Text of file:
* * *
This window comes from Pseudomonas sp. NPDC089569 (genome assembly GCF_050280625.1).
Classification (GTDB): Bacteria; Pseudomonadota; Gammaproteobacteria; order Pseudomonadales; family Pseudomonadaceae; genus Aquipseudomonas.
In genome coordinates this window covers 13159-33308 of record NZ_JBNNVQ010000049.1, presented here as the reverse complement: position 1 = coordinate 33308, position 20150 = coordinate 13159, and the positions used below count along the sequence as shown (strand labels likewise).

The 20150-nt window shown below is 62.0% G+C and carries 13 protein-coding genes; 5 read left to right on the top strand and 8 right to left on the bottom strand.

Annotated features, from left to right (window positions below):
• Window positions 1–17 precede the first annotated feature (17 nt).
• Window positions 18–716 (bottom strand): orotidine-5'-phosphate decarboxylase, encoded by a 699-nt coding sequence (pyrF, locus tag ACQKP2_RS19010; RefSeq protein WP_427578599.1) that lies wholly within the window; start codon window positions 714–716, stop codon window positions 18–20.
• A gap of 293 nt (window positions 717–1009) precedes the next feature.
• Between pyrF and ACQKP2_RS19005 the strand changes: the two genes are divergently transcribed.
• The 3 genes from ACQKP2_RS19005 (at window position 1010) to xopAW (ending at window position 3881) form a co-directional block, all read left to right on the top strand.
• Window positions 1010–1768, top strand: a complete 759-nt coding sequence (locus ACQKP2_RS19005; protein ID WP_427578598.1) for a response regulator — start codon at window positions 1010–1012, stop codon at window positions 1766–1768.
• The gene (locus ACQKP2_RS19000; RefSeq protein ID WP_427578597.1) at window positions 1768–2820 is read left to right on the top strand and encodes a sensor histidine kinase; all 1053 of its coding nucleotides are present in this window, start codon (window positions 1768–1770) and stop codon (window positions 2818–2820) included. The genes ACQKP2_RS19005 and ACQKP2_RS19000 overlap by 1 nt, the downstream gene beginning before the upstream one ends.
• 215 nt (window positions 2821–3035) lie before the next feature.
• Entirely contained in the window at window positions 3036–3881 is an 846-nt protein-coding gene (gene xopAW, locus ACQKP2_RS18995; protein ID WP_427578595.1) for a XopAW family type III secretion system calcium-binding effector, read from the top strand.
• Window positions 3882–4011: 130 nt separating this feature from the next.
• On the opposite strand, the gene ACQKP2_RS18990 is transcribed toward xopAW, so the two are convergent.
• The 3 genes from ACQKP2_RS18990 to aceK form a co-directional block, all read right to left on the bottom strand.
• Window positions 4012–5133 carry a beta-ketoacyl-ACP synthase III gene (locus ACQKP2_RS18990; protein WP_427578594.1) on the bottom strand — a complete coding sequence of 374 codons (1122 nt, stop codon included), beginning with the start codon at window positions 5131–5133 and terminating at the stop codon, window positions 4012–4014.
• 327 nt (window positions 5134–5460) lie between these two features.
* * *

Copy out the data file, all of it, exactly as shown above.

This window comes from Pseudomonas sp. NPDC089569 (genome assembly GCF_050280625.1).
Classification (GTDB): Bacteria; Pseudomonadota; Gammaproteobacteria; order Pseudomonadales; family Pseudomonadaceae; genus Aquipseudomonas.
In genome coordinates this window covers 13159-33308 of record NZ_JBNNVQ010000049.1, presented here as the reverse complement: position 1 = coordinate 33308, position 20150 = coordinate 13159, and the positions used below count along the sequence as shown (strand labels likewise).

The 20150-nt window shown below is 62.0% G+C and carries 13 protein-coding genes; 5 read left to right on the top strand and 8 right to left on the bottom strand.

Annotated features, from left to right (window positions below):
• Window positions 1–17 precede the first annotated feature (17 nt).
• Window positions 18–716 (bottom strand): orotidine-5'-phosphate decarboxylase, encoded by a 699-nt coding sequence (pyrF, locus tag ACQKP2_RS19010; RefSeq protein WP_427578599.1) that lies wholly within the window; start codon window positions 714–716, stop codon window positions 18–20.
• A gap of 293 nt (window positions 717–1009) precedes the next feature.
• Between pyrF and ACQKP2_RS19005 the strand changes: the two genes are divergently transcribed.
• The 3 genes from ACQKP2_RS19005 (at window position 1010) to xopAW (ending at window position 3881) form a co-directional block, all read left to right on the top strand.
• Window positions 1010–1768, top strand: a complete 759-nt coding sequence (locus ACQKP2_RS19005; protein ID WP_427578598.1) for a response regulator — start codon at window positions 1010–1012, stop codon at window positions 1766–1768.
• The gene (locus ACQKP2_RS19000; RefSeq protein ID WP_427578597.1) at window positions 1768–2820 is read left to right on the top strand and encodes a sensor histidine kinase; all 1053 of its coding nucleotides are present in this window, start codon (window positions 1768–1770) and stop codon (window positions 2818–2820) included. The genes ACQKP2_RS19005 and ACQKP2_RS19000 overlap by 1 nt, the downstream gene beginning before the upstream one ends.
• 215 nt (window positions 2821–3035) lie before the next feature.
• Entirely contained in the window at window positions 3036–3881 is an 846-nt protein-coding gene (gene xopAW, locus ACQKP2_RS18995; protein ID WP_427578595.1) for a XopAW family type III secretion system calcium-binding effector, read from the top strand.
• Window positions 3882–4011: 130 nt separating this feature from the next.
• On the opposite strand, the gene ACQKP2_RS18990 is transcribed toward xopAW, so the two are convergent.
• The 3 genes from ACQKP2_RS18990 to aceK form a co-directional block, all read right to left on the bottom strand.
• Window positions 4012–5133 carry a beta-ketoacyl-ACP synthase III gene (locus ACQKP2_RS18990; protein WP_427578594.1) on the bottom strand — a complete coding sequence of 374 codons (1122 nt, stop codon included), beginning with the start codon at window positions 5131–5133 and terminating at the stop codon, window positions 4012–4014.
• 327 nt (window positions 5134–5460) lie between these two features.